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Dallas Morning News

Whenever a patient is treated for a virus, broken arm or heart ailment, there's a medical coder somewhere in every hospital, translating the doctor's diagnosis into a code and entering it into a computer.

"Every time a patient comes to the hospital, that service is coded," said Donna Olson, a registered health information administrator and director of health information management at Medical City Dallas Hospital. "The coder reviews all tests, diagnoses, results, medications and translates them to a numerical value."

Everyone from insurance companies to medical researchers uses the codes, making medical coders crucial to the financial operation of every hospital and doctor's office in the country.

Coders are in short supply.

"There were predictions made that by the year 2000, coders would be in the top 10 jobs needed for the country, and that has come true," Olson said.

Olson oversees 13 coders - and just hired one to fill a position that had been open for two years.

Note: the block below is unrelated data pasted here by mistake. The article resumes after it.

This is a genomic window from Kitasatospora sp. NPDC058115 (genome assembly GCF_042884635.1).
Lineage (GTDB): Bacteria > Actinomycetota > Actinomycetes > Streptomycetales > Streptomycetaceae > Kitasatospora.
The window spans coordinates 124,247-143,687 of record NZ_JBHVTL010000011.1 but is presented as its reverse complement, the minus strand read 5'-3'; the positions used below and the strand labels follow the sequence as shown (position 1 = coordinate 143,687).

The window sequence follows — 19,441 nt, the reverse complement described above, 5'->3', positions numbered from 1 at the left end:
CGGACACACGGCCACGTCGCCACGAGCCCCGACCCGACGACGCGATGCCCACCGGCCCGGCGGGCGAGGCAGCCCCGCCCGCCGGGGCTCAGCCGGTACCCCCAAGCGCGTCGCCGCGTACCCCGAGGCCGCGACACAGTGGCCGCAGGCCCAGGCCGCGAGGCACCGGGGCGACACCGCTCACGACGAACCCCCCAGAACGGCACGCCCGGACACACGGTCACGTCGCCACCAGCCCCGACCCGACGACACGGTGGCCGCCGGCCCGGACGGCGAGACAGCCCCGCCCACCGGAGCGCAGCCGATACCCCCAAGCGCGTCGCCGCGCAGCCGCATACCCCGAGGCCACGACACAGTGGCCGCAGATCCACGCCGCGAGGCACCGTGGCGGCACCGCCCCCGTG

Rita Scichilone, director of coding products and services for the American Health Information Management Association, or AHIMA, said the shortage of coders is just as bad as the more publicized shortage of nurses.

"Quite honestly, it's not an easy job," Olson said. "I've trained nurses to do this job, and it takes them about a year before they become proficient. There are numerous governmental regulations that they have to have memorized to do this job."

Plus, coders need to complete at least a two-year certificate program in medical coding and are often expected to have a college degree as well.

According to a recent survey of members by the AHIMA, 37.9 percent had bachelor's degrees and 10.7 percent had a master's.

Once all the schooling is completed, optional certifications are available.

The coding associate certification is for entry-level coders, and the certified coding specialist, or CCS, title is for more advanced coders who have been in the field several years.

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